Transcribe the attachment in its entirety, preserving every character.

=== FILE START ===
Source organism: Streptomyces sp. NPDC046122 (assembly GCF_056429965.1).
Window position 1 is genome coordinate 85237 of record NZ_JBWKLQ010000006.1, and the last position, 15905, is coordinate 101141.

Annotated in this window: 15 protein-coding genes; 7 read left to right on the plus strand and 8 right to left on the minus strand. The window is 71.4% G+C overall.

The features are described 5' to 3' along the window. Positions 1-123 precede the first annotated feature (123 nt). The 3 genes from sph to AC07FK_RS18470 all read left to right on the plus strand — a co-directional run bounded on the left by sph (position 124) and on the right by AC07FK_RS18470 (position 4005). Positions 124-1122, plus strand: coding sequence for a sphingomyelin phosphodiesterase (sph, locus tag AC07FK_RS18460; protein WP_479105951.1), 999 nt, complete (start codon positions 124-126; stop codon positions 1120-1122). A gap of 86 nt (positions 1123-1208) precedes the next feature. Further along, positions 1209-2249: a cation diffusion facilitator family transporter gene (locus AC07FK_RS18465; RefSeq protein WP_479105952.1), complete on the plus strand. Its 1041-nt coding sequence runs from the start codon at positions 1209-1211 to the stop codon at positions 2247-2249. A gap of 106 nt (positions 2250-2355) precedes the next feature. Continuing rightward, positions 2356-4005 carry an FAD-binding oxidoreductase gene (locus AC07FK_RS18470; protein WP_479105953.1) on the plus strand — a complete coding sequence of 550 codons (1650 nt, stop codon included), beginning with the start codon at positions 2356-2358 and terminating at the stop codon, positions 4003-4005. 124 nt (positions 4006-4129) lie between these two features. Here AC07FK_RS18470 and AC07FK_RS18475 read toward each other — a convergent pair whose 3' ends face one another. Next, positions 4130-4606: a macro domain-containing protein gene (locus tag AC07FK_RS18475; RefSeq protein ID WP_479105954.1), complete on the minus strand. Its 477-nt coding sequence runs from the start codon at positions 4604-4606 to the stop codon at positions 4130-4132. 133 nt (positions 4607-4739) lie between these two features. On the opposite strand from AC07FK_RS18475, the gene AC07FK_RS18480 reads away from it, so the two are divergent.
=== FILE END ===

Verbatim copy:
Source organism: Streptomyces sp. NPDC046122 (assembly GCF_056429965.1).
Window position 1 is genome coordinate 85237 of record NZ_JBWKLQ010000006.1, and the last position, 15905, is coordinate 101141.

Annotated in this window: 15 protein-coding genes; 7 read left to right on the plus strand and 8 right to left on the minus strand. The window is 71.4% G+C overall.

The features are described 5' to 3' along the window. Positions 1-123 precede the first annotated feature (123 nt). The 3 genes from sph to AC07FK_RS18470 all read left to right on the plus strand — a co-directional run bounded on the left by sph (position 124) and on the right by AC07FK_RS18470 (position 4005). Positions 124-1122, plus strand: coding sequence for a sphingomyelin phosphodiesterase (sph, locus tag AC07FK_RS18460; protein WP_479105951.1), 999 nt, complete (start codon positions 124-126; stop codon positions 1120-1122). A gap of 86 nt (positions 1123-1208) precedes the next feature. Further along, positions 1209-2249: a cation diffusion facilitator family transporter gene (locus AC07FK_RS18465; RefSeq protein WP_479105952.1), complete on the plus strand. Its 1041-nt coding sequence runs from the start codon at positions 1209-1211 to the stop codon at positions 2247-2249. A gap of 106 nt (positions 2250-2355) precedes the next feature. Continuing rightward, positions 2356-4005 carry an FAD-binding oxidoreductase gene (locus AC07FK_RS18470; protein WP_479105953.1) on the plus strand — a complete coding sequence of 550 codons (1650 nt, stop codon included), beginning with the start codon at positions 2356-2358 and terminating at the stop codon, positions 4003-4005. 124 nt (positions 4006-4129) lie between these two features. Here AC07FK_RS18470 and AC07FK_RS18475 read toward each other — a convergent pair whose 3' ends face one another. Next, positions 4130-4606: a macro domain-containing protein gene (locus tag AC07FK_RS18475; RefSeq protein ID WP_479105954.1), complete on the minus strand. Its 477-nt coding sequence runs from the start codon at positions 4604-4606 to the stop codon at positions 4130-4132. 133 nt (positions 4607-4739) lie between these two features. On the opposite strand from AC07FK_RS18475, the gene AC07FK_RS18480 reads away from it, so the two are divergent.